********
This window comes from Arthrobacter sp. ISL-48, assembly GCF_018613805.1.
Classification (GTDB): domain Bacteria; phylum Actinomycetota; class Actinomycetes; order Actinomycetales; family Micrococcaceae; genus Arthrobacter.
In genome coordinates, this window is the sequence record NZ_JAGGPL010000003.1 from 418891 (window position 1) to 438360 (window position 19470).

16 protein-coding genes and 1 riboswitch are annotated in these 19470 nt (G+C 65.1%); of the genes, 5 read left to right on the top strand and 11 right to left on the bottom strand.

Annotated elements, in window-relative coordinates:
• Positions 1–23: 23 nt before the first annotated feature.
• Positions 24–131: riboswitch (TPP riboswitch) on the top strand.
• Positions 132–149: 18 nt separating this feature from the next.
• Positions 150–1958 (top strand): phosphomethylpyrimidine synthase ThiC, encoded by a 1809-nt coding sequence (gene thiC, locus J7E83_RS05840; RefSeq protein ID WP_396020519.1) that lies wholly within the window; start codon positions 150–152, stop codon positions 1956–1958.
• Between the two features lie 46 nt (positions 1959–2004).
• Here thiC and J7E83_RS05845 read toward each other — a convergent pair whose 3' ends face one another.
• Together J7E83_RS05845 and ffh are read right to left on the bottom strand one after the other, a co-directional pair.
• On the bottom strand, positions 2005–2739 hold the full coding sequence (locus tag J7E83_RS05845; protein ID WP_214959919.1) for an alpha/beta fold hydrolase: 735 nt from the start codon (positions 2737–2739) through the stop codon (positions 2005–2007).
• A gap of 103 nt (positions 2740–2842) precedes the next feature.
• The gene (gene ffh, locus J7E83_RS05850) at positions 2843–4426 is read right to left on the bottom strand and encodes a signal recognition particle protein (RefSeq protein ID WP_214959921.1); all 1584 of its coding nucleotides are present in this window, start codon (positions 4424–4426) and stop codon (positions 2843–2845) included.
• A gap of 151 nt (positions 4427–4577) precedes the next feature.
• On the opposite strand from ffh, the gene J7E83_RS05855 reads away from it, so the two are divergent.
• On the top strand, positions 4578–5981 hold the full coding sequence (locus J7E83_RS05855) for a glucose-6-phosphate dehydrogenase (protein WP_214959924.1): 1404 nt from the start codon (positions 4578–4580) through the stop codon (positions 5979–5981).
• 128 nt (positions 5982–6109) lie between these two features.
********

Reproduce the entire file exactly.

This window comes from Arthrobacter sp. ISL-48, assembly GCF_018613805.1.
Classification (GTDB): domain Bacteria; phylum Actinomycetota; class Actinomycetes; order Actinomycetales; family Micrococcaceae; genus Arthrobacter.
In genome coordinates, this window is the sequence record NZ_JAGGPL010000003.1 from 418891 (window position 1) to 438360 (window position 19470).

16 protein-coding genes and 1 riboswitch are annotated in these 19470 nt (G+C 65.1%); of the genes, 5 read left to right on the top strand and 11 right to left on the bottom strand.

Annotated elements, in window-relative coordinates:
• Positions 1–23: 23 nt before the first annotated feature.
• Positions 24–131: riboswitch (TPP riboswitch) on the top strand.
• Positions 132–149: 18 nt separating this feature from the next.
• Positions 150–1958 (top strand): phosphomethylpyrimidine synthase ThiC, encoded by a 1809-nt coding sequence (gene thiC, locus J7E83_RS05840; RefSeq protein ID WP_396020519.1) that lies wholly within the window; start codon positions 150–152, stop codon positions 1956–1958.
• Between the two features lie 46 nt (positions 1959–2004).
• Here thiC and J7E83_RS05845 read toward each other — a convergent pair whose 3' ends face one another.
• Together J7E83_RS05845 and ffh are read right to left on the bottom strand one after the other, a co-directional pair.
• On the bottom strand, positions 2005–2739 hold the full coding sequence (locus tag J7E83_RS05845; protein ID WP_214959919.1) for an alpha/beta fold hydrolase: 735 nt from the start codon (positions 2737–2739) through the stop codon (positions 2005–2007).
• A gap of 103 nt (positions 2740–2842) precedes the next feature.
• The gene (gene ffh, locus J7E83_RS05850) at positions 2843–4426 is read right to left on the bottom strand and encodes a signal recognition particle protein (RefSeq protein ID WP_214959921.1); all 1584 of its coding nucleotides are present in this window, start codon (positions 4424–4426) and stop codon (positions 2843–2845) included.
• A gap of 151 nt (positions 4427–4577) precedes the next feature.
• On the opposite strand from ffh, the gene J7E83_RS05855 reads away from it, so the two are divergent.
• On the top strand, positions 4578–5981 hold the full coding sequence (locus J7E83_RS05855) for a glucose-6-phosphate dehydrogenase (protein WP_214959924.1): 1404 nt from the start codon (positions 4578–4580) through the stop codon (positions 5979–5981).
• 128 nt (positions 5982–6109) lie between these two features.